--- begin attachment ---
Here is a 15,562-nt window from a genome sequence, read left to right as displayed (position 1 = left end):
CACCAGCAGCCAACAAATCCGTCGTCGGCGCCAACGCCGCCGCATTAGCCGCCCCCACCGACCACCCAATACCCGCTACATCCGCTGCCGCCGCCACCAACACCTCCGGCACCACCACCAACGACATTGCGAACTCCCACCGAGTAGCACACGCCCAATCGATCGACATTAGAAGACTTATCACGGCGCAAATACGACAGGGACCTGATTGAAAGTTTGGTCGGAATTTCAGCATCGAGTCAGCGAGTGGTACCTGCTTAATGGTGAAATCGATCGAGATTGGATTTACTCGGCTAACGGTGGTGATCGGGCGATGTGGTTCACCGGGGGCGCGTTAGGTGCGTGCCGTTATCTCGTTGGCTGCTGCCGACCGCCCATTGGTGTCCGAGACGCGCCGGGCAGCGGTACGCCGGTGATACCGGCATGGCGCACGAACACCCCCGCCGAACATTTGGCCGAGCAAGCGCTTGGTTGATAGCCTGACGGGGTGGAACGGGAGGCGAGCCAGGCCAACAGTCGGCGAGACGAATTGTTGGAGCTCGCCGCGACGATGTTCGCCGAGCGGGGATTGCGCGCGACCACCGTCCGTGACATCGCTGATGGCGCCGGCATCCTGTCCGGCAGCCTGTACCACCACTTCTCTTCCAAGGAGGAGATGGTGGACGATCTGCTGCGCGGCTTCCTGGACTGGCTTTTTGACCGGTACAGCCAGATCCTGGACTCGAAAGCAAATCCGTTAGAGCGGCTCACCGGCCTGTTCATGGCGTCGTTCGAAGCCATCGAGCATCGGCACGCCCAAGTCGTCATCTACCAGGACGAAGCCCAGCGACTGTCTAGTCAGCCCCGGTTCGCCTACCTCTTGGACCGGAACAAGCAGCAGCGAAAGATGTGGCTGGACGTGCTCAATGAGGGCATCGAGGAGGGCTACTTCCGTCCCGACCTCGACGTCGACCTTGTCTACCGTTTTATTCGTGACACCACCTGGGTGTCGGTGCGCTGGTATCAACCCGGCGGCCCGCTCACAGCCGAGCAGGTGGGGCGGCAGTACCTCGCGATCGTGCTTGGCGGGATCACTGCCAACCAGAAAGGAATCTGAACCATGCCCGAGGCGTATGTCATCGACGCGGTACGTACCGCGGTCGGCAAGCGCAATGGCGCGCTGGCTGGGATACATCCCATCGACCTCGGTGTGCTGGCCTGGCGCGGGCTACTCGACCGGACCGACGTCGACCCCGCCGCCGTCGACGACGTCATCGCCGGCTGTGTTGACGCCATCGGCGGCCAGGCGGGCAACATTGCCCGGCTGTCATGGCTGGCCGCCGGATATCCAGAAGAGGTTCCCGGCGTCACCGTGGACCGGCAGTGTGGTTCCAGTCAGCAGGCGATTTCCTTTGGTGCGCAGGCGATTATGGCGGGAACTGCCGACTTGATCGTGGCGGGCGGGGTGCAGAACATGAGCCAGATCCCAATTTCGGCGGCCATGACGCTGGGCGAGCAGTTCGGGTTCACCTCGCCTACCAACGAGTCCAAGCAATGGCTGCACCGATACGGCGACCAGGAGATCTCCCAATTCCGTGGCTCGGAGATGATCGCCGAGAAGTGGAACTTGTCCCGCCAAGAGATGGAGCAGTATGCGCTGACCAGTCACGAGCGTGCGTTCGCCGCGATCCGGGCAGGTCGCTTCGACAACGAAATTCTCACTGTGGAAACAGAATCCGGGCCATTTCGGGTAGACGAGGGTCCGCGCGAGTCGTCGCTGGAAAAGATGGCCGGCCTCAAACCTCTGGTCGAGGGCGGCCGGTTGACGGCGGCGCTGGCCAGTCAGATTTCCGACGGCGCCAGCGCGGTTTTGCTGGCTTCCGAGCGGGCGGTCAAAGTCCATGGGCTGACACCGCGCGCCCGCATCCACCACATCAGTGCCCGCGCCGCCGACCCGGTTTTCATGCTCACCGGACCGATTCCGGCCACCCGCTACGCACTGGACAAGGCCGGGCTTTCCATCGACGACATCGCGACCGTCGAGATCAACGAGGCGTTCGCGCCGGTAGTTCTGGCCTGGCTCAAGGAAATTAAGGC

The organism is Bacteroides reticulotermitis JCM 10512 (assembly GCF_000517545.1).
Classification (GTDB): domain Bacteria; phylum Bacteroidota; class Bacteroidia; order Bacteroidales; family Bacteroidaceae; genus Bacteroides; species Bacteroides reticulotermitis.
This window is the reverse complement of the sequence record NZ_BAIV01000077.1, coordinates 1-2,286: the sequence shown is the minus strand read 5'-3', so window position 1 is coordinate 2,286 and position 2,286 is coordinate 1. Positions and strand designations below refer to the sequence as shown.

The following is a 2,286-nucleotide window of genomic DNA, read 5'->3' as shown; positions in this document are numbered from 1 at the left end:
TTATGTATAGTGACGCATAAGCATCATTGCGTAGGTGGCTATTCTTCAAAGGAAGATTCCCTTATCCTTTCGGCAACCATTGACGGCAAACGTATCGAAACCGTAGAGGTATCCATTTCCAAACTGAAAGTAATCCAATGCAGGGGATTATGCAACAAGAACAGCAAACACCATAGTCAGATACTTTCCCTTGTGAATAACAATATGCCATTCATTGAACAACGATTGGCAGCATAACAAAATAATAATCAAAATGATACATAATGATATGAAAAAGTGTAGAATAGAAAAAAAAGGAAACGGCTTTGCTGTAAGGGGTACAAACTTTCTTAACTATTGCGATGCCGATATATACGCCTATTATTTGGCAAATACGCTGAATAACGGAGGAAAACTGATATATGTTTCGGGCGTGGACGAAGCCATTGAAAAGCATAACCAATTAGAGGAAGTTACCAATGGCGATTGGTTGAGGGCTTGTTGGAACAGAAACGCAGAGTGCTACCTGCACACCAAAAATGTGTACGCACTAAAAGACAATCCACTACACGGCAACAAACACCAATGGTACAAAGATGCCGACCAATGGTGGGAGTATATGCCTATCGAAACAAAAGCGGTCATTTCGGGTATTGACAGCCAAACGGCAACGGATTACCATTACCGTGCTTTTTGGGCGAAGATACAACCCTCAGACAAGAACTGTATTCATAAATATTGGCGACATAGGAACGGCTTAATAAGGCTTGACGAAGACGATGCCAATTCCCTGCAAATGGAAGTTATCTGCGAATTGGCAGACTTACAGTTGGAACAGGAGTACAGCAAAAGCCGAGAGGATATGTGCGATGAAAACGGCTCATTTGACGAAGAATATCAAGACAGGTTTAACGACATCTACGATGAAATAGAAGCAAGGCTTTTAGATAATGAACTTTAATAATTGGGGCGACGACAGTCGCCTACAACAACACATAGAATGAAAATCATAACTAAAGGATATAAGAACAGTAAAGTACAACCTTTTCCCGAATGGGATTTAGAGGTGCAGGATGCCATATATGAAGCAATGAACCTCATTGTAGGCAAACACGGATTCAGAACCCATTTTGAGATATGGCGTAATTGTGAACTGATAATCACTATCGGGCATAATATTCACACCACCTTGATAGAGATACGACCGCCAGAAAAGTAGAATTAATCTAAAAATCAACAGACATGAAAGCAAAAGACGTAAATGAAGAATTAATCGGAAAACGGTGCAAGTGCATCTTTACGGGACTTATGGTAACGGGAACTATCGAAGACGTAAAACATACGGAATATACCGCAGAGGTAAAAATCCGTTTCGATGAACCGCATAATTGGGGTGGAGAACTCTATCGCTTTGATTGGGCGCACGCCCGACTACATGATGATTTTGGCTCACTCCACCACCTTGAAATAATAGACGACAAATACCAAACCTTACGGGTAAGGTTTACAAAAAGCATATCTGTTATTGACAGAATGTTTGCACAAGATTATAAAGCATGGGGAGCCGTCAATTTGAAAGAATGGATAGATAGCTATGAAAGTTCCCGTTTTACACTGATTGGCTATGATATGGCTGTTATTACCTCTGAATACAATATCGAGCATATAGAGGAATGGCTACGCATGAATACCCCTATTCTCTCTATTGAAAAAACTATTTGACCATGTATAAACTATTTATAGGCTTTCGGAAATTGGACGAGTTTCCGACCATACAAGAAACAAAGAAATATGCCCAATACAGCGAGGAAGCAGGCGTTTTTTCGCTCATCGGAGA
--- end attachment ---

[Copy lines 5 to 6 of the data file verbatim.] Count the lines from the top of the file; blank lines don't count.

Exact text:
This window is the reverse complement of the sequence record NZ_BAIV01000077.1, coordinates 1-2,286: the sequence shown is the minus strand read 5'-3', so window position 1 is coordinate 2,286 and position 2,286 is coordinate 1. Positions and strand designations below refer to the sequence as shown.

The following is a 2,286-nucleotide window of genomic DNA, read 5'->3' as shown; positions in this document are numbered from 1 at the left end: